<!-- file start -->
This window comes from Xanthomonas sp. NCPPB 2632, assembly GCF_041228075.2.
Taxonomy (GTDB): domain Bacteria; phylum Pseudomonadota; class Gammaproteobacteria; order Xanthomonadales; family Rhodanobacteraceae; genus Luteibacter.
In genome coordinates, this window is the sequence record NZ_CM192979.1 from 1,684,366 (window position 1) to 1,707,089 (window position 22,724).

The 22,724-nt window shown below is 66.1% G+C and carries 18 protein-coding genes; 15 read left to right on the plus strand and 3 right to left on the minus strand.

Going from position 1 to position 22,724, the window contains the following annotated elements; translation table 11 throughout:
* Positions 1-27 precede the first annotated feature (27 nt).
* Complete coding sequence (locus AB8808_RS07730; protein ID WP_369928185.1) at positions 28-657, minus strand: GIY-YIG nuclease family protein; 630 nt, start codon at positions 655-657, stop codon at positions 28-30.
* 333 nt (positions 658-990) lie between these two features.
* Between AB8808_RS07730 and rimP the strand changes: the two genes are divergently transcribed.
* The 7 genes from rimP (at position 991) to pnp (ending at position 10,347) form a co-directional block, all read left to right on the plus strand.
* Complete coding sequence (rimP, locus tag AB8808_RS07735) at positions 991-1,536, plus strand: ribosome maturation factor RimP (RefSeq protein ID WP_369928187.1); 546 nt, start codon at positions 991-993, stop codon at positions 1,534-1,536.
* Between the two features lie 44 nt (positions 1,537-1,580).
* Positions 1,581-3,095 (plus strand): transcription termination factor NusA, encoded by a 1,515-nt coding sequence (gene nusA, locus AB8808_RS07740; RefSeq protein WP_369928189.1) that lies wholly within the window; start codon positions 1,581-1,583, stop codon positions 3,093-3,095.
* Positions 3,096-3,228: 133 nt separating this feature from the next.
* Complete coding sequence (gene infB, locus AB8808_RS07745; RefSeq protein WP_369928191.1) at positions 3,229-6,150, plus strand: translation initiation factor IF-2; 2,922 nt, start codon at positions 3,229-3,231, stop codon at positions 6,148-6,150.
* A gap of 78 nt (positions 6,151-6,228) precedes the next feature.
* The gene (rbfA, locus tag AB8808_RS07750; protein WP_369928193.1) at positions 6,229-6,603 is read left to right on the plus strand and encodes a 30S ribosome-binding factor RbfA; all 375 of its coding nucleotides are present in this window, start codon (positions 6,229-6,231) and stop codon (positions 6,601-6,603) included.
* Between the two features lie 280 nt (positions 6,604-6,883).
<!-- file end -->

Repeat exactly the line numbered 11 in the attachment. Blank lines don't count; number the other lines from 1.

* Complete coding sequence (rimP, locus tag AB8808_RS07735) at positions 991-1,536, plus strand: ribosome maturation factor RimP (RefSeq protein ID WP_369928187.1); 546 nt, start codon at positions 991-993, stop codon at positions 1,534-1,536.